Paintings Provided by Bridget Thomas
In the forty years that I have dealt with epilepsy, I have had to find many ways to achieve overall wellness. It makes me happy when people battling epilepsy share their stories with me on how they will not allow epilepsy to control their lives.
Bridget Thomas is a friend of mine who has been battling epilepsy for eleven years now. Her seizures started at the age of eleven. Bridget and I met through Facebook after she had a very negative experience with a doctor. The stories we have been able to share with one another have been so important, knowing that facing this neurological disorder we are not alone in the battle.
Despite the frustrations of epilepsy, Bridget remains strong and has now been seizure free for two years. When I asked her how she has achieved this, she shared some pictures of her artwork with me. Making paintings, drawings, and crafts has helped her to cope and feel better. Even in times when she is sick, art helps her to remain calm and happy.
According to the article, Development and use of the art therapy seizure assessment sculpture on an inpatient epilepsy monitoring unit, art therapy is a psychotherapeutic field, in which art therapists engage patients in the creation of art to assist with emotional and physical healing and growth (Brown et. al, 2017). Despite the evidence that it is beneficial, art therapy is often not used as a resource to help patients battling epilepsy. In the few years that I have been an advocate, I know of only one doctor that offers art therapy in his clinic. Dr. Nirmal Surya who runs a clinic in Mumbai, India provides art therapy for his patients. As important as medication is to help control seizures, it is only one piece of the puzzle. Other resources are needed to achieve overall wellness to deal with the side effects of anti-convulsant medication.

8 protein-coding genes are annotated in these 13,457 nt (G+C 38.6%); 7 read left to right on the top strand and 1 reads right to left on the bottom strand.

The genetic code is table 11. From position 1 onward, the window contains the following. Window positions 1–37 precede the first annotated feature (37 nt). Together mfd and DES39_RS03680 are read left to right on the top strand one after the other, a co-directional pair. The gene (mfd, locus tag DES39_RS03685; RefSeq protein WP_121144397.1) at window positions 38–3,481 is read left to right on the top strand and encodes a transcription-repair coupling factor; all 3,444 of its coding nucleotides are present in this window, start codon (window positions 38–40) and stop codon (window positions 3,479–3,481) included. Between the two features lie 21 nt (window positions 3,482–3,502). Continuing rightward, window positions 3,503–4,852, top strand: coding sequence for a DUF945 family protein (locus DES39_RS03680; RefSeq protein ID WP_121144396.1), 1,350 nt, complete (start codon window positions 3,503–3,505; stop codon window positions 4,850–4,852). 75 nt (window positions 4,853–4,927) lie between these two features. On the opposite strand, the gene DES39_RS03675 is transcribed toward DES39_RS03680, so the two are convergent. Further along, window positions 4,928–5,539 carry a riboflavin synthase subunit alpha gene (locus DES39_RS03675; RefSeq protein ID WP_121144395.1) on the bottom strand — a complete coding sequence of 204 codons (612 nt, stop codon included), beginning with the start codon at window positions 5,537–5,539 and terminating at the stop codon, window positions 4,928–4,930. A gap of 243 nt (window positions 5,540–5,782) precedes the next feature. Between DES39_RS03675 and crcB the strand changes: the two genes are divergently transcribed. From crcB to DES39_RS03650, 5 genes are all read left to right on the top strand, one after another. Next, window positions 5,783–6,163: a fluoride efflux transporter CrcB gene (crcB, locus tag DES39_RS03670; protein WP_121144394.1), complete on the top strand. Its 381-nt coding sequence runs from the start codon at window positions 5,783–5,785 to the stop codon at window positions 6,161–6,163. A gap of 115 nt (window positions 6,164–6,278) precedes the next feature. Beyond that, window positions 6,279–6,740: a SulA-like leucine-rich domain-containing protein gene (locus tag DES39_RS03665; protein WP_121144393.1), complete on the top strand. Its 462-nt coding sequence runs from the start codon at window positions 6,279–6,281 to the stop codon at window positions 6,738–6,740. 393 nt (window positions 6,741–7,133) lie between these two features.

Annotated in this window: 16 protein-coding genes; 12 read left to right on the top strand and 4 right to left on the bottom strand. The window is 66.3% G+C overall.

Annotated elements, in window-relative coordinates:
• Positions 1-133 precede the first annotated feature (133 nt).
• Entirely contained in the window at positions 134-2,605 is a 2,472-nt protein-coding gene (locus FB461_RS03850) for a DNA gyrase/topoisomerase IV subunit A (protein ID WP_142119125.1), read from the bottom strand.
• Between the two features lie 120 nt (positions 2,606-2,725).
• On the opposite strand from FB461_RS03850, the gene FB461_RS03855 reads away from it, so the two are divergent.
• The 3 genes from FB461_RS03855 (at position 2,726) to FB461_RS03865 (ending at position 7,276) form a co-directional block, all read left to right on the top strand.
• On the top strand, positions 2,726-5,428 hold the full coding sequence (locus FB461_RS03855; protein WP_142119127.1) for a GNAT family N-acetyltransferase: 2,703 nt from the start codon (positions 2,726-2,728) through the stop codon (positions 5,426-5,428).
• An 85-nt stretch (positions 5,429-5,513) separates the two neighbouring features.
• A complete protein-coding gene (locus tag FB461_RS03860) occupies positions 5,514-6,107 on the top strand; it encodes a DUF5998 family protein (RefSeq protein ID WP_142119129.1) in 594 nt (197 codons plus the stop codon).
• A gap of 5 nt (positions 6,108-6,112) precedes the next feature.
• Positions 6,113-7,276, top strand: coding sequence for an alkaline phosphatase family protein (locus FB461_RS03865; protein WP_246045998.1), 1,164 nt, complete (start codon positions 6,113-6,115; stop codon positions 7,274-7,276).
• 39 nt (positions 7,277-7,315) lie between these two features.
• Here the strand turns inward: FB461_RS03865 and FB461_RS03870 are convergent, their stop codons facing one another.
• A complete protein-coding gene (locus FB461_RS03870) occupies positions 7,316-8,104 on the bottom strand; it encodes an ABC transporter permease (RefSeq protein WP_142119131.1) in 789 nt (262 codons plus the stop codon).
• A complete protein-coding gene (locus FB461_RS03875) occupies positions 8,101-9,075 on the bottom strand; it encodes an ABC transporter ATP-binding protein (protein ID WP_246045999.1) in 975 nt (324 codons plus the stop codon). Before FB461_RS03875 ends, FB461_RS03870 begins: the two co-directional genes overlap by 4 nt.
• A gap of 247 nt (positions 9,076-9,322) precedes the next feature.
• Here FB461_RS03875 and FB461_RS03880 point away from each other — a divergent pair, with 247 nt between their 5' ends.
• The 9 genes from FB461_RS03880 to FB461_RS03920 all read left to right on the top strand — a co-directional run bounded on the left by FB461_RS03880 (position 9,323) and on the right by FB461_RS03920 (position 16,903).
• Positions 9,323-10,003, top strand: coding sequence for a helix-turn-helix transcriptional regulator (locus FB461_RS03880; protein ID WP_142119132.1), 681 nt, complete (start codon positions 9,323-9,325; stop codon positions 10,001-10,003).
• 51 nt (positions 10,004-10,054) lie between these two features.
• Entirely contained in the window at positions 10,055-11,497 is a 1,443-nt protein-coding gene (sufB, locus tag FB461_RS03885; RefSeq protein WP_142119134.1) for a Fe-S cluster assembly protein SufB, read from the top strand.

Pictured at the top of the article, are two paintings that Bridget made. It makes me happy to see when people with epilepsy find a passion to help them heal, to achieve what they need. Along with physical well-being, emotional and mental health need to be addressed as well. As patients, we must try to achieve overall wellness and not assume that a magic pill is going to solve the problem. Battling epilepsy is a team effort by both the doctor and patient. As individuals battling epilepsy, we must love ourselves and do what we can to be happy and healthy.
Along with the paintings above at the top of the article, Bridget paints flower pots and sells them through her Facebook page Peachy Planters. You can visit her page at https://www.facebook.com/PeachyPlanters101 to see her beautiful work. The picture of the flowerpot here is one that I purchased earlier in the year and I have in my office. Please visit her page and see the beautiful work she has created.
If you are battling epilepsy, do what you can to achieve overall wellness, and find something that helps you to be happy and healthy. Thank you, Bridget, for allowing me to share your work and show others a way to deal with epilepsy. Love yourself, take care of yourself, and together we will defeat epilepsy.
Brown, S. E., Shella, T., & Pestana-Knight, E. (2017). Development and use of the art therapy seizure assessment sculpture on an inpatient epilepsy monitoring unit. Epilepsy & behavior case reports, 9, 6–9. https://doi.org/10.1016/j.ebcr.2017.11.003